I don’t do con roundups.
Well, that’s not entirely true. I *did* do con roundups, but then I realized that I pretty much livetweet cons anyway and there’s not a whole lot of new information in a blog post roundup.
But this was San Diego f$#king Comic Con.
SDCC is a vortex of all things nerd. The biggest con of its kind, it attracts pros from TV, film, comics and prose publishing, as well as legions of fans from all over the world. I grew up in fandom hearing about SDCC, never being able to justify the expense of going, but always imagining I could see the glow all the way from the East Coast each July.
So now, after all these years, I finally get to go, and as a pro.
This past year and a half has been one of checking off bucket list items. Speaking at San Diego Comic Con ranks up there somewhere between “Tea with the Queen of England” and “Defeating Storm Shadow in Unarmed Combat to Win the Heart of Felicia Day.”
I checked off that box as part of the “Locked and Loaded” military speculative fiction panel, along with heavy hitters like Taylor Anderson, Jack Campbell and Harry Turtledove. The panel went well, to include recognizing the Navy’s Captain Russel Schilling (from the Defense Advanced Research Projects Agency — DARPA) in the audience. When you’re a writer, you groove on who you’re reaching, and knowing that the military writ large is listening was an enormous inspiration. DARPA’s whole job is to look at the wackiest crap out there and make sure the country is ready for it, so I know Captain Schilling appreciated my preparing him for the eventual reawakening of magic into the universe.
SDCC is known for all the famous film/TV types in attendance, and while I wasn’t invited to the Entertainment Weekly party, I did get to hang out and chat with Ashley Miller and Zack Stentz. They’ve written some movies. Perhaps you’ve heard of them. One is called Thor. Another one is called X-Men: First Class.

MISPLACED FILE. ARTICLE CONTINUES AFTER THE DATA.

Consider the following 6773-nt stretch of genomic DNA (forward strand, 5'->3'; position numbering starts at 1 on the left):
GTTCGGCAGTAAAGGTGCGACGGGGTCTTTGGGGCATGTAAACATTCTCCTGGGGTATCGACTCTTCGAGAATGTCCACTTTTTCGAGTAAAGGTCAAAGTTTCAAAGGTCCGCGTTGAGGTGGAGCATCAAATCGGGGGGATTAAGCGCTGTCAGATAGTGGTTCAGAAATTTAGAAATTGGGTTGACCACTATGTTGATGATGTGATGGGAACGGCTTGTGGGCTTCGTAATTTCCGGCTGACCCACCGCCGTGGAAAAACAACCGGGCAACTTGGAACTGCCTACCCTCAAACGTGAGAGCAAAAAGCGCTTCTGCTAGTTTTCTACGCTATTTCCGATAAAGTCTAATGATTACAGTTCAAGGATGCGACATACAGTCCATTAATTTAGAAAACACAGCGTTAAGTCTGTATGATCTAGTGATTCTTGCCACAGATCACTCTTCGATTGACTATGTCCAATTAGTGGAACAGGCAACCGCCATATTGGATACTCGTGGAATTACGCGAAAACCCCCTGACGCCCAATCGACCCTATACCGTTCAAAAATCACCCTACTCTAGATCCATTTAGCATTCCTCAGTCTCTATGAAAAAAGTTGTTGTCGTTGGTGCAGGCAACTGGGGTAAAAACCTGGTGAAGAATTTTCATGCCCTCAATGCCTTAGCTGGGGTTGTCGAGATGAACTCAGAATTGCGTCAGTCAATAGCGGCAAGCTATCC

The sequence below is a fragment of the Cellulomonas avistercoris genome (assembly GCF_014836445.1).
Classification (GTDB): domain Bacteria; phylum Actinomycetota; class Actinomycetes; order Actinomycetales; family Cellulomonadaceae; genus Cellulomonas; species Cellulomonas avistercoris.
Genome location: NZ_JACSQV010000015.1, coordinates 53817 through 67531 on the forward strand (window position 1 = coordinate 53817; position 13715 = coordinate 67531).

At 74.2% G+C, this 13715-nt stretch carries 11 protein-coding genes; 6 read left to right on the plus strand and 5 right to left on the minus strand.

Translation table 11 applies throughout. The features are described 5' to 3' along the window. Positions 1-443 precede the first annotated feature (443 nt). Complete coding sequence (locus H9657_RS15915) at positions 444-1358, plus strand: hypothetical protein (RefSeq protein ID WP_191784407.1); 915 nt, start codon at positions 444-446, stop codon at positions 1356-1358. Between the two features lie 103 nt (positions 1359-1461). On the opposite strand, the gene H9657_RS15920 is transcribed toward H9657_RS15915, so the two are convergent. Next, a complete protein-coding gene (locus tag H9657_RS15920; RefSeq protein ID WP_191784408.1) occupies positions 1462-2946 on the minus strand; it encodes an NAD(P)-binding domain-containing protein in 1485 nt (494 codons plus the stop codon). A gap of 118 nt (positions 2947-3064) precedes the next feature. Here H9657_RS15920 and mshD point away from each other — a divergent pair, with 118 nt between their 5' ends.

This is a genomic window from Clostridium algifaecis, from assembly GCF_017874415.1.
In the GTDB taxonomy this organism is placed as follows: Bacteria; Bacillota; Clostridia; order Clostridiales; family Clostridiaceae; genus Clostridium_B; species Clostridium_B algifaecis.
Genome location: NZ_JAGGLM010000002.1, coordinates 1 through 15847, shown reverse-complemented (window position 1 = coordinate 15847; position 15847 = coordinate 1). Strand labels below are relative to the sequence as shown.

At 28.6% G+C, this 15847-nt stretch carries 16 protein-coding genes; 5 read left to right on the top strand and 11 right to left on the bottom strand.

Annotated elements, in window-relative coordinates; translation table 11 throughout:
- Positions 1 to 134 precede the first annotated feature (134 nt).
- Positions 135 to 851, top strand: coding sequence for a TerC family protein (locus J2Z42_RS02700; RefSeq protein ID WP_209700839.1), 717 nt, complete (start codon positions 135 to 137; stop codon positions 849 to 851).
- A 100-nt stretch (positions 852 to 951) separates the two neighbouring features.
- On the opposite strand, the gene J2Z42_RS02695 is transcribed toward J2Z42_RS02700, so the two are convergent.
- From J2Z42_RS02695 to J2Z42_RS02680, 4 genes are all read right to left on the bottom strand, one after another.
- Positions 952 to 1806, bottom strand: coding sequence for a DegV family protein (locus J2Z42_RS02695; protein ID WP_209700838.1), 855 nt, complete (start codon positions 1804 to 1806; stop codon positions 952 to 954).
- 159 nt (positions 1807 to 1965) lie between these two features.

When I first started out seriously writing, I was also heavily into gaming, and began to follow a fairly new web comic called Penny Arcade. Back then, the writer/artist duo of Tycho and Gabe hadn’t hit the big time yet, and I remember online gaming with Tycho and an old friend of his who went by the handle of Safety Monkey. Now, years later, Penny Arcade is an institution in fandom and I finally got to meet Tycho and Gabe in person. They had no clue who I was, of course, but I managed to keep the creepy to a minimum, and they didn’t call security, so I’d say it was a win all around.
The rest of the con was spent mostly geeking out over the giant Optimus Prime, the Lego Hulk, the Hobbit and Walking Dead booths, and about a thousand other things that have been amply covered in the larger press.
I did want to draw attention to my one unique contribution to the con. When you work around guns as much as I do, you get kind of … twitchy … at having them pointed at you, even when you know they’re not real. There are 4 basic rules of firearm safety that every professional knows, but the most important of them are muzzle and trigger discipline (which is a short way of saying — “Finger off the trigger. Point your muzzle at the deck.”) It wasn’t fair of me to expect cosplayers to know that, but after 4 days of seeing a gun swinging my way out of my peripheral vision, I finally lost it.
It’s what I do folks — harness my irrational anxieties to make your con going experience safer. Sort of.
Anyway, incredible time. If I die tomorrow, I did this. A very big “this” indeed.
Next up, London to promote the UK edition of CONTROL POINT! More details on that very soon!